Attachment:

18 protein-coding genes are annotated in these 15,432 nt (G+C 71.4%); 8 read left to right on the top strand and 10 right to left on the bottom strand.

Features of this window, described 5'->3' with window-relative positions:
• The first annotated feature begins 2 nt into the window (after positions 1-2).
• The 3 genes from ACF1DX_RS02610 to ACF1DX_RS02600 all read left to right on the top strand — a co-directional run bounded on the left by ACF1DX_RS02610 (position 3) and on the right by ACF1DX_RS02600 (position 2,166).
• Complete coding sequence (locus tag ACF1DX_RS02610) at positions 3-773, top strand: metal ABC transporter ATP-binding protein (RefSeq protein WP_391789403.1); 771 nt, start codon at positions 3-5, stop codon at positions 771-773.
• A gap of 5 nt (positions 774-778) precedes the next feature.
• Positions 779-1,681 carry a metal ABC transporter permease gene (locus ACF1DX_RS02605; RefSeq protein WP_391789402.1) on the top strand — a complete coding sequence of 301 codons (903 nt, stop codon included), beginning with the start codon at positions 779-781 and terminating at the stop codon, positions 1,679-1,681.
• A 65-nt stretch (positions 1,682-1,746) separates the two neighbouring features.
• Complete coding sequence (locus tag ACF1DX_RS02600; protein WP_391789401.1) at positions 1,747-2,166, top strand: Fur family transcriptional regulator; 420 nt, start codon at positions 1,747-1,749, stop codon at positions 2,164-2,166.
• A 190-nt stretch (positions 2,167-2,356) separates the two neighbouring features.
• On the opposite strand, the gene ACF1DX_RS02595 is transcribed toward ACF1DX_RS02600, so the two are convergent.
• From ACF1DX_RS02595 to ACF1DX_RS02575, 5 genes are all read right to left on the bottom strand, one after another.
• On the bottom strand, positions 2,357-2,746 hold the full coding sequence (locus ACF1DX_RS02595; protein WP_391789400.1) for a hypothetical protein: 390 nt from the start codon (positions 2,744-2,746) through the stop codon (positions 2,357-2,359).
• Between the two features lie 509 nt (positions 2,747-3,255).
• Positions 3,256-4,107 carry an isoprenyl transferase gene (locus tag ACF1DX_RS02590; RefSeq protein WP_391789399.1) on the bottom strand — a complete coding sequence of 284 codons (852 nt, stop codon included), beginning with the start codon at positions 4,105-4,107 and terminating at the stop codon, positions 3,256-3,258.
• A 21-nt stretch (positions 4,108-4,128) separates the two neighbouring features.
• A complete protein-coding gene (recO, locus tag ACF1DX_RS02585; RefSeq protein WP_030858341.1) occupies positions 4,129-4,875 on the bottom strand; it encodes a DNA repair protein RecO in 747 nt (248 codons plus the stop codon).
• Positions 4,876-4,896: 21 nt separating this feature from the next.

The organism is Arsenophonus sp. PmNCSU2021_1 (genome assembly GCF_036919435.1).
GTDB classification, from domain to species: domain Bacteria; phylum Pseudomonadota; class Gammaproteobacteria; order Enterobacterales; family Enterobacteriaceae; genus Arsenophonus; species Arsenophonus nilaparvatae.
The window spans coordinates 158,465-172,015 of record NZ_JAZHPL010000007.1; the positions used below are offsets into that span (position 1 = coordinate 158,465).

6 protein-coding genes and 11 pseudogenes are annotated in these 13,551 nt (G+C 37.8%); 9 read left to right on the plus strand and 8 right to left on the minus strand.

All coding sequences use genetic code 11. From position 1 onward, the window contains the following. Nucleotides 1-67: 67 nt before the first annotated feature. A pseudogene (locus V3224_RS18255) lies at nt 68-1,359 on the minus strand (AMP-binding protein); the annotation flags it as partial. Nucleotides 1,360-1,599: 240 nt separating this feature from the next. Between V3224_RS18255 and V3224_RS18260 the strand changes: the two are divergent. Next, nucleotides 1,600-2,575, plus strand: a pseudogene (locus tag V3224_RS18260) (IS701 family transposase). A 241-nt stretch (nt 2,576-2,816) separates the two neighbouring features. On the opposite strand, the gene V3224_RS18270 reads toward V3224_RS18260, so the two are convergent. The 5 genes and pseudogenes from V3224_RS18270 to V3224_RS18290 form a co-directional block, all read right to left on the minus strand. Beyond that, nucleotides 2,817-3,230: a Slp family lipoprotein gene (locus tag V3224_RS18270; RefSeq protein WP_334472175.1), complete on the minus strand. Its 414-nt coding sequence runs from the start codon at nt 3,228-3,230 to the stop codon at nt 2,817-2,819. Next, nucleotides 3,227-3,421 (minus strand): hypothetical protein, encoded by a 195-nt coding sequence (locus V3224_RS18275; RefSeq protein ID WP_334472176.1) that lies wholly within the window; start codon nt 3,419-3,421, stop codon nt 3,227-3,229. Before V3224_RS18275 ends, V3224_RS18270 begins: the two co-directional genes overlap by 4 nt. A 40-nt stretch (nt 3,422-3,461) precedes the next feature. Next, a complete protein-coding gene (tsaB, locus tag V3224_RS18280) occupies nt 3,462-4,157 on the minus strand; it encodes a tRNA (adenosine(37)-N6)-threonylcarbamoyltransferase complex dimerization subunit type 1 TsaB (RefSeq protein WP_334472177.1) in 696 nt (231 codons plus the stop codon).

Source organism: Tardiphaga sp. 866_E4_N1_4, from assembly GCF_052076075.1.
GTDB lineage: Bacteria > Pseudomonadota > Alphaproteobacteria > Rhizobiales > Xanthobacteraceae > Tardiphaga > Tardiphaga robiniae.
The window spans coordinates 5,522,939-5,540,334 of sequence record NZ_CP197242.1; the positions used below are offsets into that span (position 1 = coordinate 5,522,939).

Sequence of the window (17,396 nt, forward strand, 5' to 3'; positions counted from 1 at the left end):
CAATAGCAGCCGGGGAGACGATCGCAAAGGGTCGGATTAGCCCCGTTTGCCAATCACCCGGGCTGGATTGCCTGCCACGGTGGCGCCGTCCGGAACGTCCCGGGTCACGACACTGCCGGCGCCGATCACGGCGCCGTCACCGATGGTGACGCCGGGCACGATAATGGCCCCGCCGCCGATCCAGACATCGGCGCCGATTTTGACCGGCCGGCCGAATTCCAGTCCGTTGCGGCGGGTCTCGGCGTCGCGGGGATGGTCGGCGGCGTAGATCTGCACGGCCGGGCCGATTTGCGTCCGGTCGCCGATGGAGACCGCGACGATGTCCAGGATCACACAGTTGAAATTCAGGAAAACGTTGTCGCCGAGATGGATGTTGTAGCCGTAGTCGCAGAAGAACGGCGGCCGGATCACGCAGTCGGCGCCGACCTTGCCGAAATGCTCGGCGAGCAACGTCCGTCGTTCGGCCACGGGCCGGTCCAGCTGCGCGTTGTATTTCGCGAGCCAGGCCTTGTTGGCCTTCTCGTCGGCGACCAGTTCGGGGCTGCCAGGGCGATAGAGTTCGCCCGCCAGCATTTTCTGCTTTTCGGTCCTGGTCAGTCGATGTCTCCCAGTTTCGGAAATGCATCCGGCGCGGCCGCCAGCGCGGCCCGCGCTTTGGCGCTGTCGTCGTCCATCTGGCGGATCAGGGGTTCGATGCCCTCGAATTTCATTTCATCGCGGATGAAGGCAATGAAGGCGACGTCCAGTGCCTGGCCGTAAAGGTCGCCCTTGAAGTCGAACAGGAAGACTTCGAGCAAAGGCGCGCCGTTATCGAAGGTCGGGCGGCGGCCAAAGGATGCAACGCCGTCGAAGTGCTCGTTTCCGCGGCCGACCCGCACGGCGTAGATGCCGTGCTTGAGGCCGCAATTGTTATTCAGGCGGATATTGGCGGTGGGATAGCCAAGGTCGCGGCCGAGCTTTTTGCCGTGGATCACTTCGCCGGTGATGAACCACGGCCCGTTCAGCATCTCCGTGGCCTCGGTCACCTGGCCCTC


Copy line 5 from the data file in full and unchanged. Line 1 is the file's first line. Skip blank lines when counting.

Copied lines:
• Complete coding sequence (locus tag ACF1DX_RS02610) at positions 3-773, top strand: metal ABC transporter ATP-binding protein (RefSeq protein WP_391789403.1); 771 nt, start codon at positions 3-5, stop codon at positions 771-773.